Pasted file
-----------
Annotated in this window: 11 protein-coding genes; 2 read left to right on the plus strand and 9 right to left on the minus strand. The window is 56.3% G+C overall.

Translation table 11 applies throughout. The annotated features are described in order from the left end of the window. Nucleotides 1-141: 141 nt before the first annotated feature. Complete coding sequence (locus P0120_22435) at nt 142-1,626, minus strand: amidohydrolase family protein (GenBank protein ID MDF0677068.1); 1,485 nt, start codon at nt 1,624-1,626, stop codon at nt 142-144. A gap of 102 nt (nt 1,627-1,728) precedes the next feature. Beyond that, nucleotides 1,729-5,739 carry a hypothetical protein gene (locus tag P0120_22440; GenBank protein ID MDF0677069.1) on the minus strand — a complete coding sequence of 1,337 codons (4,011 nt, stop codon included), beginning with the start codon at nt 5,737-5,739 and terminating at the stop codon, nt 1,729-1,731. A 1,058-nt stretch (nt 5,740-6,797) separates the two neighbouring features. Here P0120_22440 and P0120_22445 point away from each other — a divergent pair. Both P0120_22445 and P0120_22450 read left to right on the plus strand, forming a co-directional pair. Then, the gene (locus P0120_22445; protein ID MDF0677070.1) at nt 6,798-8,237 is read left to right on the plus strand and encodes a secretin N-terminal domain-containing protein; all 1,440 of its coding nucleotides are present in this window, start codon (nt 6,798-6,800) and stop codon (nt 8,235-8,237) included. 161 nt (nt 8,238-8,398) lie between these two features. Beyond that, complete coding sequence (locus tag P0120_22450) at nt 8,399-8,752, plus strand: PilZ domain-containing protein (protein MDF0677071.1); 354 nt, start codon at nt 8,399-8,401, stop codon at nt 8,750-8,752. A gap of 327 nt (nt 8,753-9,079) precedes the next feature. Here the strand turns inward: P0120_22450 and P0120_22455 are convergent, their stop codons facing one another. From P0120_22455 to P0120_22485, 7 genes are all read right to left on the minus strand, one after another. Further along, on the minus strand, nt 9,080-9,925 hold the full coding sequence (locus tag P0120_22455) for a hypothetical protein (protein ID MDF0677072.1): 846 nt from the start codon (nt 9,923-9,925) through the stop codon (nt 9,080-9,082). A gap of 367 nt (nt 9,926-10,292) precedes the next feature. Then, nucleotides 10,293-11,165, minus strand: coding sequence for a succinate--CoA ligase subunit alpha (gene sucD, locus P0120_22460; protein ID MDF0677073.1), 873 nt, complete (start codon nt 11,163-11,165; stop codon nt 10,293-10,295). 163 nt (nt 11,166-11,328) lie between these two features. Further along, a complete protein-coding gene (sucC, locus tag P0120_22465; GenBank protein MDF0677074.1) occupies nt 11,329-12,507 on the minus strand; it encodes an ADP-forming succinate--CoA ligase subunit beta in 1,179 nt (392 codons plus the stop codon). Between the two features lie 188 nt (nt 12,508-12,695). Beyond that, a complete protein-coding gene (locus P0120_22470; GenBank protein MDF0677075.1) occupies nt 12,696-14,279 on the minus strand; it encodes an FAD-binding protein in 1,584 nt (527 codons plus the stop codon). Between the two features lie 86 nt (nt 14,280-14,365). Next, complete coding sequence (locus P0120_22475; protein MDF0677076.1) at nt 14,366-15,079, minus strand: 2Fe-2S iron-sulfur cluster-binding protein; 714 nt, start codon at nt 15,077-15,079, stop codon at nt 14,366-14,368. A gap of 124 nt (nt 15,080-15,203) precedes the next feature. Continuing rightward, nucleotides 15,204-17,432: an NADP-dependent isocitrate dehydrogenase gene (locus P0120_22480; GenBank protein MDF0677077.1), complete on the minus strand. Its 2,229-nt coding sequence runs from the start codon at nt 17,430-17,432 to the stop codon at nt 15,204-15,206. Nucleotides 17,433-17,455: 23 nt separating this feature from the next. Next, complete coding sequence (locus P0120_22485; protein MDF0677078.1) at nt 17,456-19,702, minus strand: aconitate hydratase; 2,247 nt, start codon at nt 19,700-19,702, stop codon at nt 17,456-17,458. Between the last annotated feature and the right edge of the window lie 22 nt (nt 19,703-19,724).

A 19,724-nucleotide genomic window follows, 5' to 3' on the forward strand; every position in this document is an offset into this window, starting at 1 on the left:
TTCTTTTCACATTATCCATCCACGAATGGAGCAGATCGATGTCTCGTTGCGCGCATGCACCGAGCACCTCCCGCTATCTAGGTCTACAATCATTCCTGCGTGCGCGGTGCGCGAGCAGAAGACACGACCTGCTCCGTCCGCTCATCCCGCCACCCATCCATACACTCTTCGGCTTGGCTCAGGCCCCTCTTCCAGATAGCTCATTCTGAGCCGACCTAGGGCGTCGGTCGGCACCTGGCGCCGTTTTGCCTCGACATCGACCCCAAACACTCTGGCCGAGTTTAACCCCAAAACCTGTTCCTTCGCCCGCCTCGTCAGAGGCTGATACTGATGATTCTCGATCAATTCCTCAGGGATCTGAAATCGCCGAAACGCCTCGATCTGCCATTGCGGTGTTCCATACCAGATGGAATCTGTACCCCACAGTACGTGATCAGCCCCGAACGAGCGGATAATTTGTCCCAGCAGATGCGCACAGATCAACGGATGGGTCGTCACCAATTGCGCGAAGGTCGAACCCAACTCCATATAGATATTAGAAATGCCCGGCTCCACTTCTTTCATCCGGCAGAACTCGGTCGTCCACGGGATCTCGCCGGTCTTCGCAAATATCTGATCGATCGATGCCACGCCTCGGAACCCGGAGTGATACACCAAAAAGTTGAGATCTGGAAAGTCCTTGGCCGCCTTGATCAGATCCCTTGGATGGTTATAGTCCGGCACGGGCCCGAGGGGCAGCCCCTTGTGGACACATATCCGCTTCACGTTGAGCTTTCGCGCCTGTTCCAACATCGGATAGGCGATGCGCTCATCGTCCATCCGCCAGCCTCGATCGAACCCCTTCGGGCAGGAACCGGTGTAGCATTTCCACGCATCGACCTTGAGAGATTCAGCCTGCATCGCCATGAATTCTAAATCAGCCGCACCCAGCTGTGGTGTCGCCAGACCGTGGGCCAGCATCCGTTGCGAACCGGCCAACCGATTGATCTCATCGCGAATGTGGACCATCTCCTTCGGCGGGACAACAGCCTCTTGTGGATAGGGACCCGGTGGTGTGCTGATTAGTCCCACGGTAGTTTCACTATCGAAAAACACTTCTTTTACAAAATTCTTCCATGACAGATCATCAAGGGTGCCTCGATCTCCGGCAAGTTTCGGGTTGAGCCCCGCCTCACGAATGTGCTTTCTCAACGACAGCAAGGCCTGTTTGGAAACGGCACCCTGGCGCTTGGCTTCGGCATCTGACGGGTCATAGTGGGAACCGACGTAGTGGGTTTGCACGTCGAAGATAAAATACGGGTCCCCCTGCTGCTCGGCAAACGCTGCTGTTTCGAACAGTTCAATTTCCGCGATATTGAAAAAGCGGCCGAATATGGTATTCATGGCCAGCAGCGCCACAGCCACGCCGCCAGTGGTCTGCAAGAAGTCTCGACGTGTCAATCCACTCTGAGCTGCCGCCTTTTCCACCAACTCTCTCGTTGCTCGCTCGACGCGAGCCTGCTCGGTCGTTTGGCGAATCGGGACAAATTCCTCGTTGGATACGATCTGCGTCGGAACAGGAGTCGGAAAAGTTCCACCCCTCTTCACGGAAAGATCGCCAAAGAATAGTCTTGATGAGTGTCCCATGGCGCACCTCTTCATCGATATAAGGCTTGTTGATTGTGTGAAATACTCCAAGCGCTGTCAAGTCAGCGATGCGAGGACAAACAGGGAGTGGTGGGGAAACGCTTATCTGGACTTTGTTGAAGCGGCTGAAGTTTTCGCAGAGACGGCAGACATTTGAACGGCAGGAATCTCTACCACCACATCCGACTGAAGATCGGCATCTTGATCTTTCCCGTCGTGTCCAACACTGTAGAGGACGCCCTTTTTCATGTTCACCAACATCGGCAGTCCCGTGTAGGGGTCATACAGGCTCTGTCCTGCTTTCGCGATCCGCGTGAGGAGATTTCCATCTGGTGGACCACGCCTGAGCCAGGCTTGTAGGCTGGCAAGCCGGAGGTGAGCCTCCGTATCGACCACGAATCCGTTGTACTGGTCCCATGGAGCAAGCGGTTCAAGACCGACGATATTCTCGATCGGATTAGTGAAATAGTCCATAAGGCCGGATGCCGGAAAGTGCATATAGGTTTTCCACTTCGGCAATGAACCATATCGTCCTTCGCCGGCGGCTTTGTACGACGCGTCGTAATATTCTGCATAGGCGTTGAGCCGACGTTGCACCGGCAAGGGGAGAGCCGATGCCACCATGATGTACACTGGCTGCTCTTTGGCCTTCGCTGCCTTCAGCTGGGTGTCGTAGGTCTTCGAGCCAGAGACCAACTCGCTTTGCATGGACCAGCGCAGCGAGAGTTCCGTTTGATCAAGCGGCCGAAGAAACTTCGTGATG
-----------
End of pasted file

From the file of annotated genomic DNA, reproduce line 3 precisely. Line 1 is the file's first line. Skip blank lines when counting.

A 19,724-nucleotide genomic window follows, 5' to 3' on the forward strand; every position in this document is an offset into this window, starting at 1 on the left: